In today’s post, Part Three, I’ll explain why I support the view that more changes were necessary and I’ll offer my take on the longer-term impacts that these specific changes will have on our borrowers, lenders, and housing markets. Then I’ll close by offering my opinion on whether our policy makers got these changes right.
(I will also provide my usual weekly interest-rate update at the bottom of this post.)
Canada, like several of the world’s other developed countries, has a growing debt problem. Our economic growth rates have hovered just above stall speed since the start of the Great Recession in 2008, and much of the meagre growth that we have enjoyed over the past nine years can be tied to a sharp rise in our household debt levels.
This debt-for-growth trade off was initially easy to make in 2008, when the world teetered on the brink of depression and policy makers were willing to pay almost any price to avoid that outcome. At that time, allowing debt to expand further while the U.S. economy regained traction and our export demand recovered made sense, especially if it fuelled a rise in business investment that would help our exporters reposition themselves in the bargain. But our export recovery has been much slower to materialize than expected, and that hoped-for rise in business investment just hasn’t happened.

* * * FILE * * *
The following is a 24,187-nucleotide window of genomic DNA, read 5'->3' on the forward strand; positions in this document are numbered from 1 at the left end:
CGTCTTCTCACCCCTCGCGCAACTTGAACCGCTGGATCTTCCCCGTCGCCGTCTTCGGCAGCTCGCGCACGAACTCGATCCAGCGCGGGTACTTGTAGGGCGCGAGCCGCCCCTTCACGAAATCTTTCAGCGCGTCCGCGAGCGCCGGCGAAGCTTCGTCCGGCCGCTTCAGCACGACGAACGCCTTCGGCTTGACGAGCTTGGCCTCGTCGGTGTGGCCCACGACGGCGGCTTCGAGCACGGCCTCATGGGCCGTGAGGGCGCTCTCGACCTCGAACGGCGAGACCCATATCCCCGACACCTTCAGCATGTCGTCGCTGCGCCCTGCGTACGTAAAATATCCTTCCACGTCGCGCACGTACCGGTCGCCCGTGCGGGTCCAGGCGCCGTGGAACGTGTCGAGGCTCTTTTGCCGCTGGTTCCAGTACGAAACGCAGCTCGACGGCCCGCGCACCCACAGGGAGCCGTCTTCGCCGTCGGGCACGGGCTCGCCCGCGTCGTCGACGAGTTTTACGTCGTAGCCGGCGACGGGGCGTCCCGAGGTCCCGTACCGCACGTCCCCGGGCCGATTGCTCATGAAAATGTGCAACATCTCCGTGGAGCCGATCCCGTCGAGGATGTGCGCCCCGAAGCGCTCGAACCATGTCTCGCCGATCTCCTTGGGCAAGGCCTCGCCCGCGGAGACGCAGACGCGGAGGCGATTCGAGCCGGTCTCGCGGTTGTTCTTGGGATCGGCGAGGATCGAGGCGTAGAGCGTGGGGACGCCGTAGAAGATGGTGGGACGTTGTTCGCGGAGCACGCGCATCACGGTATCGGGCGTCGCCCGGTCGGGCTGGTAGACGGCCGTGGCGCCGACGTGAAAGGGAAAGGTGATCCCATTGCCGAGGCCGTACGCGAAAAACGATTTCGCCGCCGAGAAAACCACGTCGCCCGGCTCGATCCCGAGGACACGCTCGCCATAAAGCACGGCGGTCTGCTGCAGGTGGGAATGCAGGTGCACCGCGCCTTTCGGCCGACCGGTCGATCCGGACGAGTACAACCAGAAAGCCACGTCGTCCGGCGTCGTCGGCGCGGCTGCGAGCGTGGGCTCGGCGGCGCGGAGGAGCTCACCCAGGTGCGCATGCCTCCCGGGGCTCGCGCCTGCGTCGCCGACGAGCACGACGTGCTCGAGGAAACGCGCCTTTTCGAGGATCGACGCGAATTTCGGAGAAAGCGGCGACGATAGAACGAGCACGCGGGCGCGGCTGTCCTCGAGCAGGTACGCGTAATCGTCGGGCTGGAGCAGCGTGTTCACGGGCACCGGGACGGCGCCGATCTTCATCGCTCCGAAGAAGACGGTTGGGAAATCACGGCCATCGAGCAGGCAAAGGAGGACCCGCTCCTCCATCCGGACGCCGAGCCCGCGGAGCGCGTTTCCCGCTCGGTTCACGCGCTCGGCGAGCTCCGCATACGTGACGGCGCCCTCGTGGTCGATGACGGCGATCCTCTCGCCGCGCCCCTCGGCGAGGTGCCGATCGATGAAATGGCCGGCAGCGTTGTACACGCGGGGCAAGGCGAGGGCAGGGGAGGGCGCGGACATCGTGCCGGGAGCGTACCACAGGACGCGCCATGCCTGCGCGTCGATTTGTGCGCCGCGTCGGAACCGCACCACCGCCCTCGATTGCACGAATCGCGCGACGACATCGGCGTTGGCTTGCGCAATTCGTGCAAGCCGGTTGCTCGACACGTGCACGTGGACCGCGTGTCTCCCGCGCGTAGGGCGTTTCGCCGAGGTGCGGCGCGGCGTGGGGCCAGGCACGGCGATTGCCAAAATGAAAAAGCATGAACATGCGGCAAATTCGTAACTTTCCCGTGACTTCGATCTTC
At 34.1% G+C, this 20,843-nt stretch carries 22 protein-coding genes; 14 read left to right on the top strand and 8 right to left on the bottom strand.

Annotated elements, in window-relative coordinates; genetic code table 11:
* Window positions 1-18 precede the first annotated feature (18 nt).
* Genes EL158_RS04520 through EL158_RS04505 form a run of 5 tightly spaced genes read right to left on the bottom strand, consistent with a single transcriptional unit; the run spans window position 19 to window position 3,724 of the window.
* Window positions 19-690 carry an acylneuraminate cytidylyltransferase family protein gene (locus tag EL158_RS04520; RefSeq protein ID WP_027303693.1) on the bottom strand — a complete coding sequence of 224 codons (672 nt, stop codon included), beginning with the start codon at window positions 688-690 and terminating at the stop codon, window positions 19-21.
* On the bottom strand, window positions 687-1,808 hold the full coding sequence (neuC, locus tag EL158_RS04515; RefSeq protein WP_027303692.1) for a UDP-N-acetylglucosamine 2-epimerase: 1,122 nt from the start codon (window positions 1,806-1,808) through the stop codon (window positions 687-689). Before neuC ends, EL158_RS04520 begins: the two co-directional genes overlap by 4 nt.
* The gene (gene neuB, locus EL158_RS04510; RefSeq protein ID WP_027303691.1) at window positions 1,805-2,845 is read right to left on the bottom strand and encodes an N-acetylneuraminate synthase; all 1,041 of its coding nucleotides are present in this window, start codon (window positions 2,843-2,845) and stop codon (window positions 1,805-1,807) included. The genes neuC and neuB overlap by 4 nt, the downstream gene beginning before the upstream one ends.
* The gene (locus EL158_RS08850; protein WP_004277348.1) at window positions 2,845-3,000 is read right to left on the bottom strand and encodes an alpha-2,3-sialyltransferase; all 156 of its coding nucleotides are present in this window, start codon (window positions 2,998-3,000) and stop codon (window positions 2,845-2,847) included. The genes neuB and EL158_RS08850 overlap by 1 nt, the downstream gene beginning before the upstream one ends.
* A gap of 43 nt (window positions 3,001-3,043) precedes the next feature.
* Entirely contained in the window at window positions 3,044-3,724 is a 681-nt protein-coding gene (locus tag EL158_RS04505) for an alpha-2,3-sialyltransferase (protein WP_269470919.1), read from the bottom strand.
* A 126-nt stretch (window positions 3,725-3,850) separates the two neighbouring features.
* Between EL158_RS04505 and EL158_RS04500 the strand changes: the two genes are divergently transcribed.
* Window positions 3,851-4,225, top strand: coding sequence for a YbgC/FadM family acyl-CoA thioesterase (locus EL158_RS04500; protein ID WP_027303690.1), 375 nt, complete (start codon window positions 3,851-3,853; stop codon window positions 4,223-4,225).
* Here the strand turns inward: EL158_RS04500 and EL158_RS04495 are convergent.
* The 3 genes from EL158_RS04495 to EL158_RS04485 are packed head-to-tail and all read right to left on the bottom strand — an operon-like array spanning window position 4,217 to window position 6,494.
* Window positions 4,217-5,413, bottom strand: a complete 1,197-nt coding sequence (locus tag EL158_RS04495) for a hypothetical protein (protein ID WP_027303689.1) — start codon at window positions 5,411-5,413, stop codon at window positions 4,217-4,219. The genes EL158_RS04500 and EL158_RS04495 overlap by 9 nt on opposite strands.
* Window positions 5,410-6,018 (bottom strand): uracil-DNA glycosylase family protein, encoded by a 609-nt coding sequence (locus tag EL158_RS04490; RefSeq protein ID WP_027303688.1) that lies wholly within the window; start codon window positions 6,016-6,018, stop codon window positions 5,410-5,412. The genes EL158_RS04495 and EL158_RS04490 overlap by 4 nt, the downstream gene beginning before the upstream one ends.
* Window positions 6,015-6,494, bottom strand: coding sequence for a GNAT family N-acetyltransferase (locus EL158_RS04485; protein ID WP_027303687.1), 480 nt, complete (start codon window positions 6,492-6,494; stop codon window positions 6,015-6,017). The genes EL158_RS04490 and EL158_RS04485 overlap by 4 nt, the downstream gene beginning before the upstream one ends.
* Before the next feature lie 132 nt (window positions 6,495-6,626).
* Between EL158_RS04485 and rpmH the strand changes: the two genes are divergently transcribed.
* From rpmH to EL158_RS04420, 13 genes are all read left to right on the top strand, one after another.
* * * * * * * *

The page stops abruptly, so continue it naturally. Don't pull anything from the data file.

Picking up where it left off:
Instead, households have used ultra-low interest rates to increase their borrowings to record levels, and since the collapse in the price of oil last year, household-debt fuelled growth has been just about the only thing keeping our economy out of recession. (A recent Stats Can report showed that our real estate sector now accounts for about half of our total GDP growth.)
In 2008 , we had room to allow household borrowing levels to rise, but the period of ultra-low rates that has continued from then until now has fuelled a steady expansion of our debt ever since. For example, our debt-to-disposable-income ratio, which measures the average Canadian household’s ability to service its debt, hovers at about 165%, which is just a shade below its all-time high – and that is with interest rates at record lows. If significant rate increases were to occur, distant as that prospect may seem for the time being, that ratio could rise much higher (and in a hurry).